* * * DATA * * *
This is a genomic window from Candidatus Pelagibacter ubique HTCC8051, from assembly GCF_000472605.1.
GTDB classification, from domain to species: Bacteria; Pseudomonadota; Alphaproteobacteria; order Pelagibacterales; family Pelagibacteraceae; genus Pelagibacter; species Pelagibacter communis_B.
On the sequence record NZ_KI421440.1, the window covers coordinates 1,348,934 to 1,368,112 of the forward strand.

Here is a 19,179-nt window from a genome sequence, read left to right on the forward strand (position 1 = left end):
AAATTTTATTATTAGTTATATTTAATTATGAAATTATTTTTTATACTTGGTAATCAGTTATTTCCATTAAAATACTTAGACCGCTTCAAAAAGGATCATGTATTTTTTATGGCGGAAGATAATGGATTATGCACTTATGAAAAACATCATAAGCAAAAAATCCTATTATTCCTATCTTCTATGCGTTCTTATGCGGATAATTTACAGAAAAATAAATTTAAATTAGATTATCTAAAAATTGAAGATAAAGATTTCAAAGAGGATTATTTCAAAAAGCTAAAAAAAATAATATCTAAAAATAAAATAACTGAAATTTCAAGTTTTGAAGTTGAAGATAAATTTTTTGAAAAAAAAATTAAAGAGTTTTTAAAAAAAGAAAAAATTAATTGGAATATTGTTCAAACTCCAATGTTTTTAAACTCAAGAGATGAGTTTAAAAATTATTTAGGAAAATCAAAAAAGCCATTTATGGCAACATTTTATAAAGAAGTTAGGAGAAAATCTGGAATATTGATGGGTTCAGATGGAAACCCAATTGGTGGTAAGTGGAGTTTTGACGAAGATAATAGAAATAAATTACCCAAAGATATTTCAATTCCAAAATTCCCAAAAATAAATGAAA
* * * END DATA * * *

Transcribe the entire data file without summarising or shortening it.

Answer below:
This is a genomic window from Candidatus Pelagibacter ubique HTCC8051, from assembly GCF_000472605.1.
GTDB classification, from domain to species: Bacteria; Pseudomonadota; Alphaproteobacteria; order Pelagibacterales; family Pelagibacteraceae; genus Pelagibacter; species Pelagibacter communis_B.
On the sequence record NZ_KI421440.1, the window covers coordinates 1,348,934 to 1,368,112 of the forward strand.

Here is a 19,179-nt window from a genome sequence, read left to right on the forward strand (position 1 = left end):
AAATTTTATTATTAGTTATATTTAATTATGAAATTATTTTTTATACTTGGTAATCAGTTATTTCCATTAAAATACTTAGACCGCTTCAAAAAGGATCATGTATTTTTTATGGCGGAAGATAATGGATTATGCACTTATGAAAAACATCATAAGCAAAAAATCCTATTATTCCTATCTTCTATGCGTTCTTATGCGGATAATTTACAGAAAAATAAATTTAAATTAGATTATCTAAAAATTGAAGATAAAGATTTCAAAGAGGATTATTTCAAAAAGCTAAAAAAAATAATATCTAAAAATAAAATAACTGAAATTTCAAGTTTTGAAGTTGAAGATAAATTTTTTGAAAAAAAAATTAAAGAGTTTTTAAAAAAAGAAAAAATTAATTGGAATATTGTTCAAACTCCAATGTTTTTAAACTCAAGAGATGAGTTTAAAAATTATTTAGGAAAATCAAAAAAGCCATTTATGGCAACATTTTATAAAGAAGTTAGGAGAAAATCTGGAATATTGATGGGTTCAGATGGAAACCCAATTGGTGGTAAGTGGAGTTTTGACGAAGATAATAGAAATAAATTACCCAAAGATATTTCAATTCCAAAATTCCCAAAAATAAATGAAA